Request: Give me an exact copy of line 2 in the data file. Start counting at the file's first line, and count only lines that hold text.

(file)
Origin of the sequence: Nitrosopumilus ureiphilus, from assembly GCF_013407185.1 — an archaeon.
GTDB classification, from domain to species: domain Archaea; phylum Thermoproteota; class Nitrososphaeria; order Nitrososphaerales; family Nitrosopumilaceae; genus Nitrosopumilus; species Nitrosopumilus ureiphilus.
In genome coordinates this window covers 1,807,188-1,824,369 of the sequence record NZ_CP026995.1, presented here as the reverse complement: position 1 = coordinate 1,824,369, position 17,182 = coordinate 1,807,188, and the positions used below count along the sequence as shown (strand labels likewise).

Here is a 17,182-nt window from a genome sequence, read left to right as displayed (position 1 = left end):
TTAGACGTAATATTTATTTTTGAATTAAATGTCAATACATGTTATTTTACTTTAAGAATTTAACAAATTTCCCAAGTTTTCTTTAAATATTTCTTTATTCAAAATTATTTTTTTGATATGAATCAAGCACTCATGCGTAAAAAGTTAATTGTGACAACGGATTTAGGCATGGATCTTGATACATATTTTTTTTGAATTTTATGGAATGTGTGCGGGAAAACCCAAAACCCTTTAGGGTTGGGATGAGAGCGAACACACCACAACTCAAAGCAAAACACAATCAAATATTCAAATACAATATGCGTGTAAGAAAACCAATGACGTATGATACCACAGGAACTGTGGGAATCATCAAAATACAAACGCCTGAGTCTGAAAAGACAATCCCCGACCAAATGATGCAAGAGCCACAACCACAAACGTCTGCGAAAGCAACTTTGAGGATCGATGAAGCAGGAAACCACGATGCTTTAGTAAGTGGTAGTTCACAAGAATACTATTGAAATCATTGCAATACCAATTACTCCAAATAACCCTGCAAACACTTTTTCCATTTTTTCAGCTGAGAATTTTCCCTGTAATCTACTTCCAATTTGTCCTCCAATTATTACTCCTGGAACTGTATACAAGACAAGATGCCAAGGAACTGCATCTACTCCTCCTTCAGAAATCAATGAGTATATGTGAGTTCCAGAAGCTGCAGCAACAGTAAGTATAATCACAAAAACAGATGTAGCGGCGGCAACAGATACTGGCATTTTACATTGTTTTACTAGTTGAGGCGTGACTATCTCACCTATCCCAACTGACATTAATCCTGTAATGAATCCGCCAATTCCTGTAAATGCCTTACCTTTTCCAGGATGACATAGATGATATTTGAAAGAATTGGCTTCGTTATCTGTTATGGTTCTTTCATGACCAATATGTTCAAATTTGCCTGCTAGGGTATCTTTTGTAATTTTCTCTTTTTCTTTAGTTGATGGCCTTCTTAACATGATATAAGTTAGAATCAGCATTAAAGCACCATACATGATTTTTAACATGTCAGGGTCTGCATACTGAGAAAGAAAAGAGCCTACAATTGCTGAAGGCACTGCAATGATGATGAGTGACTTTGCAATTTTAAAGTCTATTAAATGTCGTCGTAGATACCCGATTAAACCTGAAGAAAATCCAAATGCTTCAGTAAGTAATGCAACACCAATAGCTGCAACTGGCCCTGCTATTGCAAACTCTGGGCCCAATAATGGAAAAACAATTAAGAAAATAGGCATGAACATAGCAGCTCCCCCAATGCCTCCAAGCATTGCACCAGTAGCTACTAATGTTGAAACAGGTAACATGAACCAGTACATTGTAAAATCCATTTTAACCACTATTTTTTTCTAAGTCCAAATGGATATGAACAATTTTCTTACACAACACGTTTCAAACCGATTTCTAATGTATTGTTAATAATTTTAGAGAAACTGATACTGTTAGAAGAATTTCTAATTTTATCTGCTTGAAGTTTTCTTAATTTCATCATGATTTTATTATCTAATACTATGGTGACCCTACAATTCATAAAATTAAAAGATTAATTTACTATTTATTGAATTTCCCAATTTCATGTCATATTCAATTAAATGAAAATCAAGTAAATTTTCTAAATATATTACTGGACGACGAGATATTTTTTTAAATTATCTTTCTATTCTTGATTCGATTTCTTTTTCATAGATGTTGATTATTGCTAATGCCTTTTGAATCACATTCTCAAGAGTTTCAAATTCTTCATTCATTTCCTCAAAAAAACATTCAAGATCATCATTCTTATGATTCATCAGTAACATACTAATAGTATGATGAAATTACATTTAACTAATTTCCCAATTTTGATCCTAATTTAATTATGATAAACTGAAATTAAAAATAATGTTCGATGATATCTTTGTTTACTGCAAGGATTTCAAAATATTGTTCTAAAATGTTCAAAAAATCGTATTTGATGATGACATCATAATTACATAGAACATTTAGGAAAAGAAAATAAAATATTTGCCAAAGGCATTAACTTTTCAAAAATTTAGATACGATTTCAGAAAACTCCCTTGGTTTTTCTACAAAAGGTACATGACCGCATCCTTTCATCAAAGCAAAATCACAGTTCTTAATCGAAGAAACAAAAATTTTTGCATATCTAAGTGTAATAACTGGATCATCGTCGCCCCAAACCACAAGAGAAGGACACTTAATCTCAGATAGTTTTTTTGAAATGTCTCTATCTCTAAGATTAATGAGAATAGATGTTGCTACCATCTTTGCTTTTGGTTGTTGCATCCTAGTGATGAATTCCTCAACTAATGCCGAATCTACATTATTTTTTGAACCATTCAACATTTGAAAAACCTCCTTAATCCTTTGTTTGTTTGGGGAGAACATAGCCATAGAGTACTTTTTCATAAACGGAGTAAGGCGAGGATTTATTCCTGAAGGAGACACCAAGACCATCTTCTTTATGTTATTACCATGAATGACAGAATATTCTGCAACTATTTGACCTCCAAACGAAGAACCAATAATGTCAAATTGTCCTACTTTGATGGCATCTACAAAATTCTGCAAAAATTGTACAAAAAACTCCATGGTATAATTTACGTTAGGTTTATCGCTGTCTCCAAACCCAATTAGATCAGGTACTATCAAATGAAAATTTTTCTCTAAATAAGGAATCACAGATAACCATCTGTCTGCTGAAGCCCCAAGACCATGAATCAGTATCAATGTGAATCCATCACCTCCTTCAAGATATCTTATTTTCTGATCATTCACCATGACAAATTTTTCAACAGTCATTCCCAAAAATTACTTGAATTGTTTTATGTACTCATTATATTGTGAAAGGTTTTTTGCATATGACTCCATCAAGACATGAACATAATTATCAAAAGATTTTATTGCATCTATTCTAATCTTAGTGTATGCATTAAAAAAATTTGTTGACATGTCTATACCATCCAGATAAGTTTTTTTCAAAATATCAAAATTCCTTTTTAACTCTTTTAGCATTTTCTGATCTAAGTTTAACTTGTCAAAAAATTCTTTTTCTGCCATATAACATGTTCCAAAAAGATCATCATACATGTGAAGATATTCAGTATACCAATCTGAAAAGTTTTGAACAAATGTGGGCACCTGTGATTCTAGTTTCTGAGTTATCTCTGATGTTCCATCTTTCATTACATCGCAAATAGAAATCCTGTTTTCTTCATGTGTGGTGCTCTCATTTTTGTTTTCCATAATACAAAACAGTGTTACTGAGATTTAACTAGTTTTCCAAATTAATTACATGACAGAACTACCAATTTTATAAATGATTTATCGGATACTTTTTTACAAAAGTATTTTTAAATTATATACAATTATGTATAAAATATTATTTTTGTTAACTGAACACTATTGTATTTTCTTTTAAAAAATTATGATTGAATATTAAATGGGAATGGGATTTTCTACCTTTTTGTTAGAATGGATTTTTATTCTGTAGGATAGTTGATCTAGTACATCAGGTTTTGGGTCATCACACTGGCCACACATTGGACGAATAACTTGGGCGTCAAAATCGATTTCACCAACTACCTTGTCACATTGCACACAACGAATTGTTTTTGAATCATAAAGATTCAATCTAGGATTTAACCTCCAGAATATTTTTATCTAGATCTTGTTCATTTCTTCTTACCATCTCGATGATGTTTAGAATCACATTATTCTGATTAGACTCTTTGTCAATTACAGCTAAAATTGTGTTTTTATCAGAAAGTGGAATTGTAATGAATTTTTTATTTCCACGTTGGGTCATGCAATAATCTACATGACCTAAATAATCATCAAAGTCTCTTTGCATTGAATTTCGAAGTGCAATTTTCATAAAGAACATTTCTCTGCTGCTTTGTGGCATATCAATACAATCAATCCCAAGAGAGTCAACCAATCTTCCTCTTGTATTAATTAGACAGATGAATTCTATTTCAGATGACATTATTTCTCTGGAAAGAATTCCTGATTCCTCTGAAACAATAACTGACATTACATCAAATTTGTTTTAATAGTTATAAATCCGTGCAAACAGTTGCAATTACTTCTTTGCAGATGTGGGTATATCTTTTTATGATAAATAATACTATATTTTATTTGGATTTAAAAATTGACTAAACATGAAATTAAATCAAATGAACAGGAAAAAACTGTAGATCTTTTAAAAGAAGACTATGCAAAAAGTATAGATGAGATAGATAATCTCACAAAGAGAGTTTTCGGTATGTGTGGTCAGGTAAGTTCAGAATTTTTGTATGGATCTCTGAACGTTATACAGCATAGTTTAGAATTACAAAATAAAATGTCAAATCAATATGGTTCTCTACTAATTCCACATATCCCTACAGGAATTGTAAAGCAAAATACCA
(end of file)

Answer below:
GTDB classification, from domain to species: domain Archaea; phylum Thermoproteota; class Nitrososphaeria; order Nitrososphaerales; family Nitrosopumilaceae; genus Nitrosopumilus; species Nitrosopumilus ureiphilus.